Today was our last day of clinics for this year in Honduras, and the Pediatric Medial and Dental Teams spent it in Camalote-Tampuca. It is hard to believe that the week is already done, and we will be flying back to Canada to return to our day jobs on Monday!
The Dental Team, as always, was very busy with extractions, atraumatic restorative treatment (ART), preventative treatment, and tooth brushing education.
One patient, a young girl, particularly needed a lot of dental treatment. The dental clinic was having a rare quiet moment so we were able to offer her more comprehensive treatment.
We started by providing ART fillings with glass ionomer to both of her lower primary second molars. She had carious lesions on these teeth that needed to be filled. Her upper anterior teeth were also carious but not yet cavitated. We wanted to prevent further decay so we treated these teeth with silver nitrate to arrest the caries, and then gave fluoride to assist the remineralization of the enamel. She also had retained roots of her upper first primary molars. These roots were decayed and infected. We were able to remove these root tips from her maxilla to prevent further infection and disease.
Meanwhile in the Pediatric Medical Clinic, 118 patients were seen. There were many cases of skin infection, such as scabies and impetigo that kept the team busy. We also had our second instance in the week of a child presenting with undiagnosed Down Syndrome. These conversations are always difficult, because often the parents hope their child will get better, or that there is a cure. However, as this is a genetic syndrome, it is very important for these families to understand that their child will always have some differences, but that there are ways to support them and their development going forward.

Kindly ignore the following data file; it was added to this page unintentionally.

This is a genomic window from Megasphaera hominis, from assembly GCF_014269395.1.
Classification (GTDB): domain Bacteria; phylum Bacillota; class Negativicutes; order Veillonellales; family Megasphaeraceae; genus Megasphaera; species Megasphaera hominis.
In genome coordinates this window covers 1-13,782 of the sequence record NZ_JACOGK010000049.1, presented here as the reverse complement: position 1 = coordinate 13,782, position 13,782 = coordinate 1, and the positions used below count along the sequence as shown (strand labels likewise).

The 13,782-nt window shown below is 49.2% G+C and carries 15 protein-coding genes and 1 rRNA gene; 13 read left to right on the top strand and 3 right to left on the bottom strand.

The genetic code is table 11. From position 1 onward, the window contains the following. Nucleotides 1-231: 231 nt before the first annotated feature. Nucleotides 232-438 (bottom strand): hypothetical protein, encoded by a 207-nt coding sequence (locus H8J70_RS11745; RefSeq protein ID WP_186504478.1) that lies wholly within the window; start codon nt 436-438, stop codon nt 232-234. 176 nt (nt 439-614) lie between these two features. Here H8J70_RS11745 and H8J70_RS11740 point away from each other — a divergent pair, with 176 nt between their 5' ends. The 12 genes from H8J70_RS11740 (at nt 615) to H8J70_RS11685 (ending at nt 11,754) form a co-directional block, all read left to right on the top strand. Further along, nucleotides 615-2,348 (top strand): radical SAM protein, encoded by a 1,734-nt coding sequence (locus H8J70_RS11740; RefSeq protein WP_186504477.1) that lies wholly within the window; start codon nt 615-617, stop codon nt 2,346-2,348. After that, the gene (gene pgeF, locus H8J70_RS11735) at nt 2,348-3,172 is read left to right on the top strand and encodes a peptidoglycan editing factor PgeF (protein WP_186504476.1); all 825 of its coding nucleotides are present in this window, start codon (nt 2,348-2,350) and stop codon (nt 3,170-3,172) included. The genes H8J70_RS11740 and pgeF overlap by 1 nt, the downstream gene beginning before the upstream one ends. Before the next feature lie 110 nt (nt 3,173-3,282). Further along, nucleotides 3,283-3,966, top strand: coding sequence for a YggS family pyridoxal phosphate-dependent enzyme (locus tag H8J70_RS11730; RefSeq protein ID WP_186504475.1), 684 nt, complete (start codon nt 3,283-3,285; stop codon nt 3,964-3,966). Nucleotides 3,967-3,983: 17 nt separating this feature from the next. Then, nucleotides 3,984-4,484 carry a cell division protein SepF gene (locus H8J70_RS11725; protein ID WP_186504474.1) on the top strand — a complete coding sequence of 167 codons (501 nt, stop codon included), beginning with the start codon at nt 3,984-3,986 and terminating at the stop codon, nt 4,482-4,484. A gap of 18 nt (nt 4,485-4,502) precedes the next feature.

The Rehab Team changed their pace today and did three home visits instead of clinic at CRILE. This was a much needed service to these families who were unable to bring their complex-needs children to CRILE.
The first child we saw was Moses, an 11 year old young man with cerebral palsy, who suffered a secondary brain injury after a severe respiratory infection. He lived in a house with his very caring mother and three siblings. As swallowing is difficult for Moses, he cannot eat solid foods, so Mom has been using formula only for his nutrition. During our assessment, Ashley (OT) was able to educate Mom on how to thicken his formula to reduce his risk of aspiration; Moses responded very well to this change and we were able to see him swallow well!!
We also souped up his wheelchair, so it was more comfortable and safe for him. Dr. Klein provided some insight onto medication on that could make him for comfortable as well. We are optimistic that the changes we were able to provide will help Moses have an improved quality of life, and hopefully keep him safely out of hospital.
Our second patient, Cesar, was a lovely and very smily 3 year old boy also with cerebral palsy. He did not have a wheelchair yet, but we were able to build him a seat with more appropriate positioning for him! This way he will be able to keep his head up and interact with his environment and his family more when he's in an upright position. He also has some rigidity, so we provided him with some AFOs to help maintain his range of motion.
Our last patient, Daniel, was an extremely active 8 year old boy with choreiform movements (non-purposeful rhythmic movements). We think he had these movements secondary to a brain insult in the peripartum period. His twin brother is healthy, and unaffected. Daniel also had a wheelchair, but because of his constant movements while he's awake, it is difficult for him to stay in his chair. Ashley and Sharon's skill with improving and making seating for patients has gotten so good over the course of the week, that we think Daniel's chair may be the best one yet! We were also able to provide the family with an exercise ball so he can continue working on his exercises at home (and we knew he already loved the ball because of his previous sessions with the physiotherapist at CRILE!).